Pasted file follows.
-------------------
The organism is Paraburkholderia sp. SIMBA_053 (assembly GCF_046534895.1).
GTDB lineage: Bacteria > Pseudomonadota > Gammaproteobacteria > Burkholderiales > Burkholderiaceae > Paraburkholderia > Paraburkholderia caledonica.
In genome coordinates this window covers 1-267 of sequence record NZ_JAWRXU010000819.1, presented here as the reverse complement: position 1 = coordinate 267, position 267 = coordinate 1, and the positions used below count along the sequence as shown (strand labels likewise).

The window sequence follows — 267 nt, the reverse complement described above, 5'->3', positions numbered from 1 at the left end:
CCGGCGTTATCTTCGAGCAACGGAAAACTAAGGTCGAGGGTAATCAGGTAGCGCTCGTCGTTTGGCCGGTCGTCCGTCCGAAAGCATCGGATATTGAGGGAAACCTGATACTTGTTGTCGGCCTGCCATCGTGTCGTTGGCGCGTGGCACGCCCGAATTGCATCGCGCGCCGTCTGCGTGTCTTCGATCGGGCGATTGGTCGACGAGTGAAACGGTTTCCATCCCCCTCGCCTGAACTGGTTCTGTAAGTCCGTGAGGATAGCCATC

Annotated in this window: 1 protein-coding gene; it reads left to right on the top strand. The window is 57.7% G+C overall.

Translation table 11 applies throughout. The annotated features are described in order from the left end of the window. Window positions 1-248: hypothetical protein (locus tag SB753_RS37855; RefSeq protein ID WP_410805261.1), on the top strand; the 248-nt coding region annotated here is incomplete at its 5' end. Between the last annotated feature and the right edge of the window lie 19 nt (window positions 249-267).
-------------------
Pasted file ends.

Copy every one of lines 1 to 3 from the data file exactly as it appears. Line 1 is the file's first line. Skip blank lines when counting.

The organism is Paraburkholderia sp. SIMBA_053 (assembly GCF_046534895.1).
GTDB lineage: Bacteria > Pseudomonadota > Gammaproteobacteria > Burkholderiales > Burkholderiaceae > Paraburkholderia > Paraburkholderia caledonica.
In genome coordinates this window covers 1-267 of sequence record NZ_JAWRXU010000819.1, presented here as the reverse complement: position 1 = coordinate 267, position 267 = coordinate 1, and the positions used below count along the sequence as shown (strand labels likewise).